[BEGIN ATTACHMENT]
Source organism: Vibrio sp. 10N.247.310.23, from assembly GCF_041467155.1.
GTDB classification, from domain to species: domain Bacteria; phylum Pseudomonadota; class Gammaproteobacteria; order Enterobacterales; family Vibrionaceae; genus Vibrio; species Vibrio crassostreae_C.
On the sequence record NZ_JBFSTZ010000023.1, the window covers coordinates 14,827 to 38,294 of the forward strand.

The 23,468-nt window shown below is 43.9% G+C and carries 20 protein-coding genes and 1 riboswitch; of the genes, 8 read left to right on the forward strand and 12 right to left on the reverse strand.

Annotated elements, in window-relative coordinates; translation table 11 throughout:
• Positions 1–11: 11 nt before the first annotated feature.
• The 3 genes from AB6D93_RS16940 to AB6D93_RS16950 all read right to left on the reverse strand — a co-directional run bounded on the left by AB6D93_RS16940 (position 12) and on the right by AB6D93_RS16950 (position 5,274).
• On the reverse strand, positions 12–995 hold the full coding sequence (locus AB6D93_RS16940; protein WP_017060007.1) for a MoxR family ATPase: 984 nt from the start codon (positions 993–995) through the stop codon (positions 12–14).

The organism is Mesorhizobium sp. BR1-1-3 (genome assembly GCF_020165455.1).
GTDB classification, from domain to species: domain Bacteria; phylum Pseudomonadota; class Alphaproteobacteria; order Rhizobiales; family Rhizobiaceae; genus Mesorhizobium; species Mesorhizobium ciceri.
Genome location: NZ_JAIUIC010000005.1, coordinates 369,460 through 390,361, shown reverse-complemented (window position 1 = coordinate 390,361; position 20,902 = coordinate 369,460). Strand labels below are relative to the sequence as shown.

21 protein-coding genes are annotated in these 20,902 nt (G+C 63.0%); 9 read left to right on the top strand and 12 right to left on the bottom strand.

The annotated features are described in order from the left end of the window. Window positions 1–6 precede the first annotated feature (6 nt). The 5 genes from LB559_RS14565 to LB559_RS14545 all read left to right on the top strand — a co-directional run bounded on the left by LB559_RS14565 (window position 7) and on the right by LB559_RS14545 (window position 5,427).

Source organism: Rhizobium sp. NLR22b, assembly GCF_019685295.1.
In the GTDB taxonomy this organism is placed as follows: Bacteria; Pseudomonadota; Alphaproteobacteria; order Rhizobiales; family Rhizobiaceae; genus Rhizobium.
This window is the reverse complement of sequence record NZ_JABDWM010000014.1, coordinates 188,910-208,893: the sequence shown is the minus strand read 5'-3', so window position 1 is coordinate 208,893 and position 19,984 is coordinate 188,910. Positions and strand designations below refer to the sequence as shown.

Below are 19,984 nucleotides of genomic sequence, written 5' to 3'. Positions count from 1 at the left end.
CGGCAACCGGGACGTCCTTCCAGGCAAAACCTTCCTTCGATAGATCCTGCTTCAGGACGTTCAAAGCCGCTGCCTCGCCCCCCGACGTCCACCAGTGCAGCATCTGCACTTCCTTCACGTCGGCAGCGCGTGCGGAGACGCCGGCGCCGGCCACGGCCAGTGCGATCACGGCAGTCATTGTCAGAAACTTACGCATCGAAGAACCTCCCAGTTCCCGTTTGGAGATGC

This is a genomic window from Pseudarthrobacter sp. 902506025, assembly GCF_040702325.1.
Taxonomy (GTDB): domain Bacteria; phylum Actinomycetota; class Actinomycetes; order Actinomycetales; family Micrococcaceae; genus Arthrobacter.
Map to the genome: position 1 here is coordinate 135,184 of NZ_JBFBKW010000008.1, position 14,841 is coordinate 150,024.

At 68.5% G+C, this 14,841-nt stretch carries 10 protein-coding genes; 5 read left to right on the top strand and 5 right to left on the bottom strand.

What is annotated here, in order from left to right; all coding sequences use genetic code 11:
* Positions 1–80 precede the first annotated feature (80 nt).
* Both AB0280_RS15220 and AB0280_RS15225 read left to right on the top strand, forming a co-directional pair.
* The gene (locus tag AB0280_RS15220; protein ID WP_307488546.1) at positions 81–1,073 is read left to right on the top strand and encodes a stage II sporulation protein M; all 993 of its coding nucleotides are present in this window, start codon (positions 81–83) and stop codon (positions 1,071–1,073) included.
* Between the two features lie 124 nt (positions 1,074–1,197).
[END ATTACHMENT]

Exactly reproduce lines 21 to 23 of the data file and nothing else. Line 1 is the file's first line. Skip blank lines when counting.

Map to the genome: position 1 here is coordinate 135,184 of NZ_JBFBKW010000008.1, position 14,841 is coordinate 150,024.

At 68.5% G+C, this 14,841-nt stretch carries 10 protein-coding genes; 5 read left to right on the top strand and 5 right to left on the bottom strand.

What is annotated here, in order from left to right; all coding sequences use genetic code 11: